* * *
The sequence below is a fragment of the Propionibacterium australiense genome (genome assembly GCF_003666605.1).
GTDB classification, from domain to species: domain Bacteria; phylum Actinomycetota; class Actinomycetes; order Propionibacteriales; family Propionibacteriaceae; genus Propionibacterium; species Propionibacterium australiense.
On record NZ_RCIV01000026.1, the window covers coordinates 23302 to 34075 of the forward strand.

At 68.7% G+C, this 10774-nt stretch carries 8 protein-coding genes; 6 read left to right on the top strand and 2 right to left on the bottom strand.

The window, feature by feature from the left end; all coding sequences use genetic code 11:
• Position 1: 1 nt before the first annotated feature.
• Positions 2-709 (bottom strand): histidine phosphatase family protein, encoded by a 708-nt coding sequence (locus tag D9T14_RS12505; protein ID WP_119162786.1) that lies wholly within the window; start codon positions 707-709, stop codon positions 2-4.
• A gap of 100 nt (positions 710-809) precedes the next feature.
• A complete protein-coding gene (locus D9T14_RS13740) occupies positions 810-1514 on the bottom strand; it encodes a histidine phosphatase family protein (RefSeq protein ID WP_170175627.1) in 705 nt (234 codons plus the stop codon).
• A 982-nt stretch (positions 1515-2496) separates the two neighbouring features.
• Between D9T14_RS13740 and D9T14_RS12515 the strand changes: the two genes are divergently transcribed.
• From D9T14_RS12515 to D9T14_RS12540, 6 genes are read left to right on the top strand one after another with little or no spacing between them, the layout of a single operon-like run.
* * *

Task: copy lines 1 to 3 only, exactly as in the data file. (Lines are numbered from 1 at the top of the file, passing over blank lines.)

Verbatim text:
The sequence below is a fragment of the Propionibacterium australiense genome (genome assembly GCF_003666605.1).
GTDB classification, from domain to species: domain Bacteria; phylum Actinomycetota; class Actinomycetes; order Propionibacteriales; family Propionibacteriaceae; genus Propionibacterium; species Propionibacterium australiense.
On record NZ_RCIV01000026.1, the window covers coordinates 23302 to 34075 of the forward strand.